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Cataloguing and managing a 35 mm slide collection

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Glyn406

10-May-2012 21:10

Hello

I'm a newbie with absolutely no experience of databases. I need to find a solution to help me catalogue and manage the use of my 35mm slide collection, and Cardbox has been suggested as a way forward. The full details of what I'm trying to do can be found at http://screencast.com/t/jJCw2JMcSJ

Martin Kochanski has been kind enough to have a look at this and says that he thinks Cardbox could do all that I want except perhaps for the last of my requirements. He suggested that I post this message to see if any experienced Cardbox user had thoughts on this point, so it's over to you!

bert

10-May-2012 23:01

Hi,
My photo collection (until year of 2000 35 mm slides) of trains is on http://stortenbeker.eu. All images are as 800 pixel wide/high thumbnails stored in Cardbox. The images store on full dimension would make the database slow. Better is to launch the original by the database if you need full size. I use the fast image viewer Irfanview for this.
The web interface is done by ASP, querying Cardbox. On my network I can launch the 4800 dpi originals direct from Cardbox.
Web site database is a copy of the original database. It is updated by the 'master' database when needed.

In another application for my job I also store images. Into the record is also the jpg file stored. So the image is showed ++ it works as file container.
Now about 12000 records, 61 GB database. Works fine.

For a beginner there is a way to go to develop this. However, I cannot find an alternative for such a thing then Cardbox.

First try to know what you want. If that is clear, you will find a way to make it with Cardbox.
Regards
Bert

Juan

11-May-2012 08:45

Entirely agree with Bert. I also use Cardbox for both books and image files. I am also not very experienced and even reading what Bert said I can see I could improve my database, if I understood it. But with my limited knowledge I find Cardbox ideal. I have two separate databases of 134GB and 9 GB respectively. Highly recommended.

Charles Welling

11-May-2012 09:08

I can assure you that Cardbox is perfect for the job. I read what you want to do and I don't believe this will be a problem. Your collection is now ordered by subject or category, and you already noticed yourself that this method has its limitations.

The core of your database can be very straightforward: a field containing the master number (the slide's ID), the pocket number and a field containing keywords that identify what the slide is about. That's enough to find any slides on a particular subject, to know where they are and to see that you have the right ones by checking the master number.
Using keywords to retrieve slides on a particular subject has a great advantage: you can add an unlimited number of keywords to any slide. You can add broad keywords (similar to categories) such as "animal" or "vehicle", but you can also be very specific. You could use "animal" + "bird" + "parrot" etc.

My advice is to start with such a simple database and keep it small (100 records or so) to get the feel of Cardbox. You can always change anything you like, or better: anything you don't like.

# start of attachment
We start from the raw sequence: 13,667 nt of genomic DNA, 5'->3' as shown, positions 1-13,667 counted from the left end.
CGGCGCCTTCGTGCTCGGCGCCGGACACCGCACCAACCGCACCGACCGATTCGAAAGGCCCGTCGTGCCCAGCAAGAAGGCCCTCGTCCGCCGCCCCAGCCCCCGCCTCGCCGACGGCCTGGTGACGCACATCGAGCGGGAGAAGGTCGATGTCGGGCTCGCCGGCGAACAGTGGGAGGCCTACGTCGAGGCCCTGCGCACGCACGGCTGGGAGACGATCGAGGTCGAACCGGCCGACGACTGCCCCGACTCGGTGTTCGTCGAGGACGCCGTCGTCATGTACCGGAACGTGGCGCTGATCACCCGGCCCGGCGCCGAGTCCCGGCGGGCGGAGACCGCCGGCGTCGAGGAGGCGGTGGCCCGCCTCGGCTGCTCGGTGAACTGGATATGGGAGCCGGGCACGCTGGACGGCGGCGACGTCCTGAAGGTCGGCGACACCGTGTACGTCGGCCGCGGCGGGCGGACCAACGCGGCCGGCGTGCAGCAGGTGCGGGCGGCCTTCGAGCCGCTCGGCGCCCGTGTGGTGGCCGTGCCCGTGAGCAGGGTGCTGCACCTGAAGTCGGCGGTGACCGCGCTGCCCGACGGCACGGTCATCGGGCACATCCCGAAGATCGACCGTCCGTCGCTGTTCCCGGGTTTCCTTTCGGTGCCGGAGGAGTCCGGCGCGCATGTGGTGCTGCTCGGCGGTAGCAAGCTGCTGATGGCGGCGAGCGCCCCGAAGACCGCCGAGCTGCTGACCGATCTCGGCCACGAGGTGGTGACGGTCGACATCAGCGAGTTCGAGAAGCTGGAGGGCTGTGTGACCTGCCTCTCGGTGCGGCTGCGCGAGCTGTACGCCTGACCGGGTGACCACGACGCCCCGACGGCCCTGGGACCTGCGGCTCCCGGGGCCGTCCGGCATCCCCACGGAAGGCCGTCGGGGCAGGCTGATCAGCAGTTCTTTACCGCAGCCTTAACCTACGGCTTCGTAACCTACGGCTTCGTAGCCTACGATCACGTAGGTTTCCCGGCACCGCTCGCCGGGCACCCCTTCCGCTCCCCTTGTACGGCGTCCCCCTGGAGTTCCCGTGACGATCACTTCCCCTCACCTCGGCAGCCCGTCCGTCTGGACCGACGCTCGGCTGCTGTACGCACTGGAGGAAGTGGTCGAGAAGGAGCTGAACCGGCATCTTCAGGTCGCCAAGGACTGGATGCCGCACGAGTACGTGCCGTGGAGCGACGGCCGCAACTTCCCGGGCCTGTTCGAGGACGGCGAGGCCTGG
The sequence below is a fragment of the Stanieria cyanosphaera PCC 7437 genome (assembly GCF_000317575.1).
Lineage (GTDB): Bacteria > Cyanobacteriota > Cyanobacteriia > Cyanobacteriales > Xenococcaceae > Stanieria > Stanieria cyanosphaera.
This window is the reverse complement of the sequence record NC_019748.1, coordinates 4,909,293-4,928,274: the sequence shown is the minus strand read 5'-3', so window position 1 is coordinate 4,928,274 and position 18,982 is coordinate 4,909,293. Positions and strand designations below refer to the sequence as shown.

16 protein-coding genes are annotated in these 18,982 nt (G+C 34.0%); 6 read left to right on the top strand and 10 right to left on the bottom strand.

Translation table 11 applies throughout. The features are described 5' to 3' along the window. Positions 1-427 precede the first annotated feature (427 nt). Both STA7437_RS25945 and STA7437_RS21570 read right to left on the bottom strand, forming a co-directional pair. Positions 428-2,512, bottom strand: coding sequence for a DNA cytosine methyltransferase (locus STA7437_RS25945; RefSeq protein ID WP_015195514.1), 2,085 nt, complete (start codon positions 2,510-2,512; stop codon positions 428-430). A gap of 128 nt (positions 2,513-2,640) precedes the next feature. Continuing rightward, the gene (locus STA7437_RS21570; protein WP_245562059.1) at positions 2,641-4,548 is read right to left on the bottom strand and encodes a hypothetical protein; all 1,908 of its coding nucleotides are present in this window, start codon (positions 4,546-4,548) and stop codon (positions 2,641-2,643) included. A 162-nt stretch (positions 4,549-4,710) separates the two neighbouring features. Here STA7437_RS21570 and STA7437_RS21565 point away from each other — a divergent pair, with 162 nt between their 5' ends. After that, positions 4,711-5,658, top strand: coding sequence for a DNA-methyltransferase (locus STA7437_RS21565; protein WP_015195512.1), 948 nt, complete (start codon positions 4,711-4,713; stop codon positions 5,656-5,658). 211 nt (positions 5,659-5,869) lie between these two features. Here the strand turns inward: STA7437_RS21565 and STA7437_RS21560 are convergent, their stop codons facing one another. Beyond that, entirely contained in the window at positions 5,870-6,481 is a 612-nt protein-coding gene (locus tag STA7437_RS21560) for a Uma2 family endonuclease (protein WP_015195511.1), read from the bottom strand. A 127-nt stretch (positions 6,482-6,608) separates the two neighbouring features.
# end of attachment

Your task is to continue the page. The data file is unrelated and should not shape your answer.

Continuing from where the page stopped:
The next step might be to add an image field. There's no need to reorganise the existing small database: just add the image field. Add some pictures. At this stage they need not be the actual scans of your slides. For experimental purposes you could use any picture. Keep the images smallish: 700 to 800 pixels is a good average.
The picture in your database is just for reference: to see what the picture looks like. If you intend to scan all your slides, keep the high-resolution scans separate from your database and add 800-pixel "postcards" to your database.

When your satisfied that your database meets your needs, you can take it a step further.
If you don't want to use a slide twice for the same audience, you will have to keep track of which slides you use for which audience. Forget about the coloured lists: you have Cardbox.

Create another database. Give the records (at least) three fields: date, name of the audience and master number of the slide. Let's call the slide database SLIDES and this database TALKS.
After you've made a selection in SLIDES you can copy the master numbers to a single record in TALKS (there's a very fast way of doing that, but that's for some other time). Add the date of your talk and the name of your audience. That's all.

Now suppose you have all your slides in SLIDES and 100 talks in TALKS. You can now use the relational search capabilities of Cardbox. I will not discuss them at length here; that's too heavy for a newbie :-)
I'll give you a glimpse though:

You can open both databases.
You can select slides from SLIDES and have Cardbox automatically show you for which audiences you used these slides.
You can also take it the other way around.
You can select audiences from TALKS and have Cardbox show you which slides you used, and when you did so.

You can also make a selection of slides in SLIDES for a certain audience, select the same audience in TALKS and exclude all previously used slides from your selection in SLIDES.

Résumé:

Yes, Cardbox is perfect for the job.
Start with a small and simple trial SLIDES database.
Come back to this forum when you start on your TALKS database, or at any time you feel the need.

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